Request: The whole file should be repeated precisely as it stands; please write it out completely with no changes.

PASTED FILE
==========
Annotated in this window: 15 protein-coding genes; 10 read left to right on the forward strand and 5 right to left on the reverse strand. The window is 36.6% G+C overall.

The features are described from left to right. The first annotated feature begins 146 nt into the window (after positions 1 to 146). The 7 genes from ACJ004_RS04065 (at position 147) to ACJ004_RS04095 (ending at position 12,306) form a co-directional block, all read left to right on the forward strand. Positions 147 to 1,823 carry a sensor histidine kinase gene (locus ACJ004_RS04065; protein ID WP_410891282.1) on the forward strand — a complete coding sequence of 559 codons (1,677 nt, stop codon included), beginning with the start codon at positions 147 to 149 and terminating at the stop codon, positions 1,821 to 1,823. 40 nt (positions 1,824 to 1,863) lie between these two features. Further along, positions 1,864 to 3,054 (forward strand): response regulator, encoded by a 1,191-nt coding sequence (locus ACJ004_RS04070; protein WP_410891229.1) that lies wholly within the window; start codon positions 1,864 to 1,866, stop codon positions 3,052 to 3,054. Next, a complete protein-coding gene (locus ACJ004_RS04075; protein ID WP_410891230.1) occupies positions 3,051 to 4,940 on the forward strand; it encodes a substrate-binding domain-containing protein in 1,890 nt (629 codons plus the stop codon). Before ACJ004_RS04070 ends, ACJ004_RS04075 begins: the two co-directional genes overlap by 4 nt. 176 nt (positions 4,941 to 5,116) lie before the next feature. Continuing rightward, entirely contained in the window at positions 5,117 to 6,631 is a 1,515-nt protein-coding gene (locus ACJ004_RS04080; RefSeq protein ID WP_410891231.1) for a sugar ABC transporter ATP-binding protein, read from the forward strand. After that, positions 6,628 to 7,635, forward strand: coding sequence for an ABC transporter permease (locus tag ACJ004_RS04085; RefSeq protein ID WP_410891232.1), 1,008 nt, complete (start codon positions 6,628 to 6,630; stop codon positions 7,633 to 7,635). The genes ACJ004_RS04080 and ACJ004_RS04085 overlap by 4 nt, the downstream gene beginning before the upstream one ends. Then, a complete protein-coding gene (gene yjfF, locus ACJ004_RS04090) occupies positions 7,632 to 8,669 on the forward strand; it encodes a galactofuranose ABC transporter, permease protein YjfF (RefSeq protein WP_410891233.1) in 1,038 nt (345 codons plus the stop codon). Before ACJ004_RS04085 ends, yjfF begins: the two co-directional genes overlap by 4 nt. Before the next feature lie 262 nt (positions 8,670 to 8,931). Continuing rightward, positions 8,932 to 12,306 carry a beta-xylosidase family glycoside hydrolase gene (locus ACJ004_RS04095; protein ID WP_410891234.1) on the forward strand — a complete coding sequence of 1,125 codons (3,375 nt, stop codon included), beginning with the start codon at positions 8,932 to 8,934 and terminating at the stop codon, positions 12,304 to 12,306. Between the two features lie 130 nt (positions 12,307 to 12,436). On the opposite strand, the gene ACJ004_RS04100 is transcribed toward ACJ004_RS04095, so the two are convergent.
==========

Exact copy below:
Annotated in this window: 15 protein-coding genes; 10 read left to right on the forward strand and 5 right to left on the reverse strand. The window is 36.6% G+C overall.

The features are described from left to right. The first annotated feature begins 146 nt into the window (after positions 1 to 146). The 7 genes from ACJ004_RS04065 (at position 147) to ACJ004_RS04095 (ending at position 12,306) form a co-directional block, all read left to right on the forward strand. Positions 147 to 1,823 carry a sensor histidine kinase gene (locus ACJ004_RS04065; protein ID WP_410891282.1) on the forward strand — a complete coding sequence of 559 codons (1,677 nt, stop codon included), beginning with the start codon at positions 147 to 149 and terminating at the stop codon, positions 1,821 to 1,823. 40 nt (positions 1,824 to 1,863) lie between these two features. Further along, positions 1,864 to 3,054 (forward strand): response regulator, encoded by a 1,191-nt coding sequence (locus ACJ004_RS04070; protein WP_410891229.1) that lies wholly within the window; start codon positions 1,864 to 1,866, stop codon positions 3,052 to 3,054. Next, a complete protein-coding gene (locus ACJ004_RS04075; protein ID WP_410891230.1) occupies positions 3,051 to 4,940 on the forward strand; it encodes a substrate-binding domain-containing protein in 1,890 nt (629 codons plus the stop codon). Before ACJ004_RS04070 ends, ACJ004_RS04075 begins: the two co-directional genes overlap by 4 nt. 176 nt (positions 4,941 to 5,116) lie before the next feature. Continuing rightward, entirely contained in the window at positions 5,117 to 6,631 is a 1,515-nt protein-coding gene (locus ACJ004_RS04080; RefSeq protein ID WP_410891231.1) for a sugar ABC transporter ATP-binding protein, read from the forward strand. After that, positions 6,628 to 7,635, forward strand: coding sequence for an ABC transporter permease (locus tag ACJ004_RS04085; RefSeq protein ID WP_410891232.1), 1,008 nt, complete (start codon positions 6,628 to 6,630; stop codon positions 7,633 to 7,635). The genes ACJ004_RS04080 and ACJ004_RS04085 overlap by 4 nt, the downstream gene beginning before the upstream one ends. Then, a complete protein-coding gene (gene yjfF, locus ACJ004_RS04090) occupies positions 7,632 to 8,669 on the forward strand; it encodes a galactofuranose ABC transporter, permease protein YjfF (RefSeq protein WP_410891233.1) in 1,038 nt (345 codons plus the stop codon). Before ACJ004_RS04085 ends, yjfF begins: the two co-directional genes overlap by 4 nt. Before the next feature lie 262 nt (positions 8,670 to 8,931). Continuing rightward, positions 8,932 to 12,306 carry a beta-xylosidase family glycoside hydrolase gene (locus ACJ004_RS04095; protein ID WP_410891234.1) on the forward strand — a complete coding sequence of 1,125 codons (3,375 nt, stop codon included), beginning with the start codon at positions 8,932 to 8,934 and terminating at the stop codon, positions 12,304 to 12,306. Between the two features lie 130 nt (positions 12,307 to 12,436). On the opposite strand, the gene ACJ004_RS04100 is transcribed toward ACJ004_RS04095, so the two are convergent.